Every year Jim and I went camping in Colorado. The first year, 1983, we arrived in Estes Park during the annual rodeo, and if Jim hadn’t had a good line of gab, we wouldn’t have had a place to camp. Then, our planned drive up Fall River Road was cancelled because of snow. To Missouri people, snow in July was surely an oddity. Eventually, we discovered August was the perfect month to visit the Rockies. That is, perfect, except for the hordes of tourists.
So, we came up with a plan to go on Labor Day weekend after the bulk of the tourists had gone home. The aspens had turned fall colors and elk roamed the streets of Estes Park. We were in wildlife heaven! We pitched our tent at Moraine Park and prepared to enjoy the peace and quiet of cool mountain mornings.
On our third night of camping, I woke up cold. I rolled over on my back and splat, icy cold water dripped on my nose. Splat, splat, splat, the cold water began to drip faster. I covered my head with my sleeping bag and went back to sleep.
The next morning, Jim woke up early, as usual. He sat up and hit his head on the tent. He started punching the drooping tent trying to remove the six inches of snow that had fallen during the night. Ice water pooled in the floor of the tent and our sleeping bags were soaked. Snow continued to fall during the day; luckily, we found a cabin for the next night. Jim’s comment on the situation: “This will be a good story to tell our grandchildren someday.”
Life was much simpler then than it is now. September is one of my busiest months, and sometimes, I think the days of September have become the “daze” of September. The month whirls and swirls as events and deadlines surround me.
My to-do list has turned into a to-do book. I’ve broken it into four different categories trying to keep up with everything. The month begins for me on Labor Day weekend with the first of two family reunions, followed swiftly with our team fundraiser. Walk to End Alzheimer’s is always in early September, and I haven’t missed one of those since 1998. That definitely leaves out vacationing of any kind.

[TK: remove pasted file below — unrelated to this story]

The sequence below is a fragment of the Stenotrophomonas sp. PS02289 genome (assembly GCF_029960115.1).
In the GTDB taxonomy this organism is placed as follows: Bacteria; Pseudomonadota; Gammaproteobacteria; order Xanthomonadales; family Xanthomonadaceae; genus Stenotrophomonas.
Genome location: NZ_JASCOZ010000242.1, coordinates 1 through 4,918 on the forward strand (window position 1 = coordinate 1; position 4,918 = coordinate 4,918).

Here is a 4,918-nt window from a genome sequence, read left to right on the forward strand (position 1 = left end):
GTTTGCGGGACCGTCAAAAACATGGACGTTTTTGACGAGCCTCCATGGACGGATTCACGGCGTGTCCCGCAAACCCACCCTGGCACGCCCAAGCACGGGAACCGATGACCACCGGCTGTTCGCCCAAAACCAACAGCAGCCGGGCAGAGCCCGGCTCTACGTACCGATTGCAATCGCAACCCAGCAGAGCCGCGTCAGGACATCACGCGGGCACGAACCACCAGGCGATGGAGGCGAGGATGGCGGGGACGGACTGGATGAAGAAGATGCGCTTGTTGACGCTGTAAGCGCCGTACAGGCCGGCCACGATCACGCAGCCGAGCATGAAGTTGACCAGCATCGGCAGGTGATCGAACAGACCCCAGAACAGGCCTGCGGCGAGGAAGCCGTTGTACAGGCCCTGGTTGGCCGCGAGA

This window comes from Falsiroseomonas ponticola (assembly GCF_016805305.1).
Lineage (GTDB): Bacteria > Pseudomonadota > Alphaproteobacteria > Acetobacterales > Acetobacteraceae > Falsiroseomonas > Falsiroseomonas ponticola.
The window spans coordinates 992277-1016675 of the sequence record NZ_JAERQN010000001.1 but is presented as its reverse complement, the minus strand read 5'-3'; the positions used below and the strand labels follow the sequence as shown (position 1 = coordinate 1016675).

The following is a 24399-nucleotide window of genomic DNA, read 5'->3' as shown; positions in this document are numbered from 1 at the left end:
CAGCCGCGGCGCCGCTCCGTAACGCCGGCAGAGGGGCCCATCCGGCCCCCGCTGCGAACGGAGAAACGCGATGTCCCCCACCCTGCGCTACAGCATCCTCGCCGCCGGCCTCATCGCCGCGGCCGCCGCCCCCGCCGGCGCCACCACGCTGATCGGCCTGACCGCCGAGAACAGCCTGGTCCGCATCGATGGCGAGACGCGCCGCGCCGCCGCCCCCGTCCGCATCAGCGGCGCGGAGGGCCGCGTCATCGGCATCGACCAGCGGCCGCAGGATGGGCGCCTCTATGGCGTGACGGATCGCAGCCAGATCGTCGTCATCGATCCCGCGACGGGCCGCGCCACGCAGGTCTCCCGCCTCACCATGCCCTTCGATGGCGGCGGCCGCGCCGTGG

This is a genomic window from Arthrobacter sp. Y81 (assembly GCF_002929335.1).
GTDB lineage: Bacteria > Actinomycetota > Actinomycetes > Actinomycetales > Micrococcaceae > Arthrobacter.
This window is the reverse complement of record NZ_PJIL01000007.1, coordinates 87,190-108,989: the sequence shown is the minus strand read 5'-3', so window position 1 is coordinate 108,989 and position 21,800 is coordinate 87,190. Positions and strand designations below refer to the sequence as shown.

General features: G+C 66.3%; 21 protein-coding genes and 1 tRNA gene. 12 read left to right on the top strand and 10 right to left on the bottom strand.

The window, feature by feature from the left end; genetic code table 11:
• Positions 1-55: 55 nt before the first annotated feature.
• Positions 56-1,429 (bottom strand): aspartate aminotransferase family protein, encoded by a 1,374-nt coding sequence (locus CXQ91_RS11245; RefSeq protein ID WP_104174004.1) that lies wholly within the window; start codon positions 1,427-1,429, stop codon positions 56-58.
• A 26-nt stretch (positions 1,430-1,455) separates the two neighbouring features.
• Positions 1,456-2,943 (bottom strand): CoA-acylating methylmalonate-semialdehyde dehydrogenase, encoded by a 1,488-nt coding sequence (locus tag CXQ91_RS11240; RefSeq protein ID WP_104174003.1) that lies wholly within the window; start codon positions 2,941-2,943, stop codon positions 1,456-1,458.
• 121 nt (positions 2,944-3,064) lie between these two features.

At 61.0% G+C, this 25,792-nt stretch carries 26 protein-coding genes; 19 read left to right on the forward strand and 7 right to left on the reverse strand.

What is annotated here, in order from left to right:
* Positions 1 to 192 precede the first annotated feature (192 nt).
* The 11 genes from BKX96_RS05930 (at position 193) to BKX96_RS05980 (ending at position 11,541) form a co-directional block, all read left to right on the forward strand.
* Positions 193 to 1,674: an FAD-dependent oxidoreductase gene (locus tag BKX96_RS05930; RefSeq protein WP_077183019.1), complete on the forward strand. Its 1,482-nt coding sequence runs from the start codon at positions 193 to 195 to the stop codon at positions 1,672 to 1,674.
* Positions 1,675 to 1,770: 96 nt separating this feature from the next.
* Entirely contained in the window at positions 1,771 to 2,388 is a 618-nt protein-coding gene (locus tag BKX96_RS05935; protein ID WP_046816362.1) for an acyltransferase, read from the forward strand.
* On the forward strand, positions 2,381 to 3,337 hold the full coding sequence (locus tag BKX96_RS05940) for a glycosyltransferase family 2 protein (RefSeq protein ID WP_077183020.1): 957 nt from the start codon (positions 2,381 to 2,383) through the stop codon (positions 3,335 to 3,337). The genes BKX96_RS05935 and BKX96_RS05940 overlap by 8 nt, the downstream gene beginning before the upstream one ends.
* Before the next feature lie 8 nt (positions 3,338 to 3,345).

Just for fun, let’s throw in a club meeting, speaking at a conference, updating websites for numerous events, two dinners (on the same night!), appointments, mowing grass at home and in town, new projects, finishing old projects, and on and on.
A few days ago, I complained that I retired from a forty-hour-a-week job to sometimes work from daylight to midnight. The problem with retirement, as I see it, normal work hours don’t apply. It’s like being on call twenty-four hours a day without defined meal breaks.
Harold looked over my to-do book, and said, “It seems to me that most of your time is volunteer work.” This was after a marathon of working on my photo drive, at his insistence, which had nothing to do with my volunteer work, or did it? After all, other than my sunset photos, most of the photos were of, you guessed it, volunteer events.
“Well, I don’t want to work all the time,” I insisted, “but I don’t want to sit around doing nothing all day either.” There you have it: the dilemma—too busy, or too bored. Where is the happy medium?
One new thing I’ve thrown into the mix of activities is line dancing exercise class three days a week. I get my exercise, laugh, and forget the busyness and “daze” of September.
Yes, sometimes, I’ll look at the calendar and wonder what the heck I was thinking. Or not thinking. But, you know what? I’ve chosen this lifestyle of my own freewill. It is the life I find meaningful, fulfilling, and purposeful.
Besides, before you know it, it will be October. Mmmm. SBW pajama party (guess who’s in charge), Business Women’s Week, proclamation, board meeting, chicken dinner, Halloween, …the to-do book is already running out of pages.
One thing I really look forward to in October is our “girls” vacation with my mom and sisters. Life is good. Busy, but good.
Copyright © September 2016 by L.S. Fisher